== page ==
To get an idea of how all these disparate types of memory come together in the MTL, think back to where you left your car this morning. In order to visualize the parking place, you must first pull the basic information about the time, spatial location and even identity object (recognizing that one thing shaped metal box with wheels is, in fact, a car ). Beneath the surface, a simple memory turns out to be a complex collection of several different thoughts. However, thanks to the MTL, we can remember that instantly as a single thought.
This small region of the brain may also be responsible for our ability to think ahead. When we imagine events that have not happened yet, Race notes, we rely on our existing store of experience and information, and put them together again in new ways. You and I might have trouble describing our next trip to Paris in detail, for example, exactly where we’re going, what we will do, and what we eat as stroll along the Seine. Ask amnesia patients to do the same thing, and often is confused.
In summary, a damaged MTL makes it almost impossible to form new memories cohesive. But Raza says that many patients can have access to the knowledge acquired before the injury, sometimes unconsciously. Older “semantic” memories, such as the spelling of a particular word, or the provision of computer keyboard, remain stable against MTL damage, and she is finding that can be used to anchor new ideas in the minds of amnesic.
“if you have information that is familiar to you, which is a very powerful signal memory. What we are seeing now is, you can take advantage of these powerful memories to enhance learning that would otherwise have a break” , she says.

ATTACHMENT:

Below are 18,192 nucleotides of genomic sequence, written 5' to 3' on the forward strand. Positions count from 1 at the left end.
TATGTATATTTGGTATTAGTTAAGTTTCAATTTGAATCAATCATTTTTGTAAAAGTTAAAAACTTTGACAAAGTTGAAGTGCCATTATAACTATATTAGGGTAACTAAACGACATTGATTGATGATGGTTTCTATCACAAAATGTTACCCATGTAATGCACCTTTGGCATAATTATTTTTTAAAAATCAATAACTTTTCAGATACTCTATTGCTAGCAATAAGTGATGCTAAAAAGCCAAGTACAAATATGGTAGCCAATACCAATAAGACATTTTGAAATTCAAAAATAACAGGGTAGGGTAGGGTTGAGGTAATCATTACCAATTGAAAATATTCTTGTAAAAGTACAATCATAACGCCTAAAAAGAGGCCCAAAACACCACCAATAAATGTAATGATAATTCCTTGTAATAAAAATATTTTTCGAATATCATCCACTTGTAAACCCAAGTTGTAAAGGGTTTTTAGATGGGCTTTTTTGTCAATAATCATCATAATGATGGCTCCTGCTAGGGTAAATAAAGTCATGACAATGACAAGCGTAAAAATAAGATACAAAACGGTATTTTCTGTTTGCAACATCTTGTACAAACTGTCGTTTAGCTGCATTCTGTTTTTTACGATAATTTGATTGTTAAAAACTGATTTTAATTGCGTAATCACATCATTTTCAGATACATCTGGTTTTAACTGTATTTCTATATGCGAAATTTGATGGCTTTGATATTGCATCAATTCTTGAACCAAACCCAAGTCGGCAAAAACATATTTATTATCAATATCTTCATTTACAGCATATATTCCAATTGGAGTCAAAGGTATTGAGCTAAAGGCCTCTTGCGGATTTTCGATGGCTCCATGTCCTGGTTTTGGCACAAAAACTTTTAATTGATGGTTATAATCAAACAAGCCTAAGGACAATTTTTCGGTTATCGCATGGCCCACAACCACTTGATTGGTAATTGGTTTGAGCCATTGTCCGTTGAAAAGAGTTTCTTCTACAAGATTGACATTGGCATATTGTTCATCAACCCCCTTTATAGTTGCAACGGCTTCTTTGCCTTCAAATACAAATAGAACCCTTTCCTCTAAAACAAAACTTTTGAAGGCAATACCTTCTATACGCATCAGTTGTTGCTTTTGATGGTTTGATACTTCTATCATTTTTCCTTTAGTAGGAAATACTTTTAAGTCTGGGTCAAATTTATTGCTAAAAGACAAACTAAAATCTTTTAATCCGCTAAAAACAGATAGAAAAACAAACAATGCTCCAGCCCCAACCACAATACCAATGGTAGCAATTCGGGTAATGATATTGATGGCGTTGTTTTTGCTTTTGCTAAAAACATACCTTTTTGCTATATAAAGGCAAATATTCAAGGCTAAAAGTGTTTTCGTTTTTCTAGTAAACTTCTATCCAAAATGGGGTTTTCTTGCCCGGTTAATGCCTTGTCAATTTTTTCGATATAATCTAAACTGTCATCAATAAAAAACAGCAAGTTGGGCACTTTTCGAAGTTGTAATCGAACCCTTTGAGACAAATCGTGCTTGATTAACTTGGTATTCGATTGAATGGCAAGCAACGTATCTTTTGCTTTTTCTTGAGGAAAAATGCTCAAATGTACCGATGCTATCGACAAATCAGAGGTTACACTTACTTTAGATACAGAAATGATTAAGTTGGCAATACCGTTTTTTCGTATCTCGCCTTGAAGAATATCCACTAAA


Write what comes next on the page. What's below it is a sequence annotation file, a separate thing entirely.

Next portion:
Carrera and his team tested this idea with a group of patients with amnesia in 2015. The use of an image of a traditional phone keypad, the group of numbers in a sequence-specific relief, then asked patients to read the sequence again. Then, the same patients were a slightly different version: a keyboard of the same basic form grid, but with scrambled random numbers. Patients were able to recall sequences of numbers much more reliable when they were using the familiar keyboard, she says.
“A keyboard is something you’ve probably seen a million times throughout his life, so it’s a good memory stored in its semantic knowledge,” says Carrera. “We found that even people with amnesia, you could use the existing memory to help them learn new sequences of numbers. It is very exciting because it tells us that not all types of integration of memory are impaired in amnesiac.”
In other words, he says, the study results may suggest a keyboard method to pass a MTL damaged, allowing amnesic cling to some of their short-term memories. The same conclusion applies to people with healthy brains, she says. If you are trying to remember a phone number digits and move to include your date of birth, for example, it is more likely to succeed, just for the extra help they are going to get from semantic memory.
The implications of having functional semantic memory could be much greater scope for amnesia patients, however. Such people may have a means to conserve and use new knowledge consciously, a skill that would otherwise be out of reach.
Carrera hastens to add that may be a while before their research can be used to improve rehabilitation therapy. Identify what types of knowledge are intact in patients and help them make meaningful connections that knowledge will be a challenge, since efforts will have to be adapted to the background of each individual patient. However, he says, his work does offer a ray of hope for patients who, for now, welcome each day as if waking from a dream.
This article was originally published on medicalxpress, Read the original article
Posted in: Neuroscience